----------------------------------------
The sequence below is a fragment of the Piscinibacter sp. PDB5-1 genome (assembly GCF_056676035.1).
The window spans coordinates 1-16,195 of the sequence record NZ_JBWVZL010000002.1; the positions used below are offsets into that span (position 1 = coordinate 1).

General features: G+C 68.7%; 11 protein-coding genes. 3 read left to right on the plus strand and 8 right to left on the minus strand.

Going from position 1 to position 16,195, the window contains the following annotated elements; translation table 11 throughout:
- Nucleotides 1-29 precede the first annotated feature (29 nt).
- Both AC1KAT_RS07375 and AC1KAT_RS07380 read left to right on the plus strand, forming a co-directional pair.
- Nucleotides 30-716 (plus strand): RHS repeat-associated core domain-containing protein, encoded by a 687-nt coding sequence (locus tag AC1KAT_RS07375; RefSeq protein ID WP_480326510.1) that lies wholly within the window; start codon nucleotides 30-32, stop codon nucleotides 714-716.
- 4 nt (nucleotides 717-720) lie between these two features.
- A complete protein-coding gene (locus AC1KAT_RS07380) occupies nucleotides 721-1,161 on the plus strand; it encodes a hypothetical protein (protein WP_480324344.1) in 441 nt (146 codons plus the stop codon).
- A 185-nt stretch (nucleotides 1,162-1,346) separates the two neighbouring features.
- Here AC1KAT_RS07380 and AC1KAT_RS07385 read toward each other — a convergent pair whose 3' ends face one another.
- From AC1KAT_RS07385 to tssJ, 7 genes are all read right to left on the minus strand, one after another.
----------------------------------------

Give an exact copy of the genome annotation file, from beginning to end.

The sequence below is a fragment of the Piscinibacter sp. PDB5-1 genome (assembly GCF_056676035.1).
The window spans coordinates 1-16,195 of the sequence record NZ_JBWVZL010000002.1; the positions used below are offsets into that span (position 1 = coordinate 1).

General features: G+C 68.7%; 11 protein-coding genes. 3 read left to right on the plus strand and 8 right to left on the minus strand.

Going from position 1 to position 16,195, the window contains the following annotated elements; translation table 11 throughout:
- Nucleotides 1-29 precede the first annotated feature (29 nt).
- Both AC1KAT_RS07375 and AC1KAT_RS07380 read left to right on the plus strand, forming a co-directional pair.
- Nucleotides 30-716 (plus strand): RHS repeat-associated core domain-containing protein, encoded by a 687-nt coding sequence (locus tag AC1KAT_RS07375; RefSeq protein ID WP_480326510.1) that lies wholly within the window; start codon nucleotides 30-32, stop codon nucleotides 714-716.
- 4 nt (nucleotides 717-720) lie between these two features.
- A complete protein-coding gene (locus AC1KAT_RS07380) occupies nucleotides 721-1,161 on the plus strand; it encodes a hypothetical protein (protein WP_480324344.1) in 441 nt (146 codons plus the stop codon).
- A 185-nt stretch (nucleotides 1,162-1,346) separates the two neighbouring features.
- Here AC1KAT_RS07380 and AC1KAT_RS07385 read toward each other — a convergent pair whose 3' ends face one another.
- From AC1KAT_RS07385 to tssJ, 7 genes are all read right to left on the minus strand, one after another.